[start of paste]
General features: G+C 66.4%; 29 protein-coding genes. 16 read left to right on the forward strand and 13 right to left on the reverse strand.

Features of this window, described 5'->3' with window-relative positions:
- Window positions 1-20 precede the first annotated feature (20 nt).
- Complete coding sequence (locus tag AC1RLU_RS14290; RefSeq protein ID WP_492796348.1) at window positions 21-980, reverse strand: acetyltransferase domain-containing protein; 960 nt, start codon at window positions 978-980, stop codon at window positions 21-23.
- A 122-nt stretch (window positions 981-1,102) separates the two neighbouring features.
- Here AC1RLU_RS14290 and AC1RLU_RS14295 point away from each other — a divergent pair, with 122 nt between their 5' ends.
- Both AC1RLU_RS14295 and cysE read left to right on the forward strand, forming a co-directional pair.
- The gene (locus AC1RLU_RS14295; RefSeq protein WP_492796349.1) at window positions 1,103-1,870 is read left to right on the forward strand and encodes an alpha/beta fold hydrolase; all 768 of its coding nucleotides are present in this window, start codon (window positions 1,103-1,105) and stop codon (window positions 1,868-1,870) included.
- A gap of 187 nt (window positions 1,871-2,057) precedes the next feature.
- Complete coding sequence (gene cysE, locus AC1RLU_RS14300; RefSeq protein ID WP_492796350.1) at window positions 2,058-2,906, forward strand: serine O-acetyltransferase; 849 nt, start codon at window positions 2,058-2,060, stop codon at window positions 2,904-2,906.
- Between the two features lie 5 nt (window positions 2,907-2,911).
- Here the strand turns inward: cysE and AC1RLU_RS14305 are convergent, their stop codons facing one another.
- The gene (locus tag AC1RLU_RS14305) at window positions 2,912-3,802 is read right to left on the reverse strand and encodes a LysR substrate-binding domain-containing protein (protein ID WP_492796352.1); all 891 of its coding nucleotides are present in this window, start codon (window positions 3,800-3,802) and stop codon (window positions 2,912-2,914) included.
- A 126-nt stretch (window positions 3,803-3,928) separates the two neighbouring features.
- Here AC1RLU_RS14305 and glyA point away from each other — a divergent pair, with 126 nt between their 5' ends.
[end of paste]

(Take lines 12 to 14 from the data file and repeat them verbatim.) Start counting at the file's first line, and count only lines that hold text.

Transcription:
- Here the strand turns inward: cysE and AC1RLU_RS14305 are convergent, their stop codons facing one another.
- The gene (locus tag AC1RLU_RS14305) at window positions 2,912-3,802 is read right to left on the reverse strand and encodes a LysR substrate-binding domain-containing protein (protein ID WP_492796352.1); all 891 of its coding nucleotides are present in this window, start codon (window positions 3,800-3,802) and stop codon (window positions 2,912-2,914) included.
- A 126-nt stretch (window positions 3,803-3,928) separates the two neighbouring features.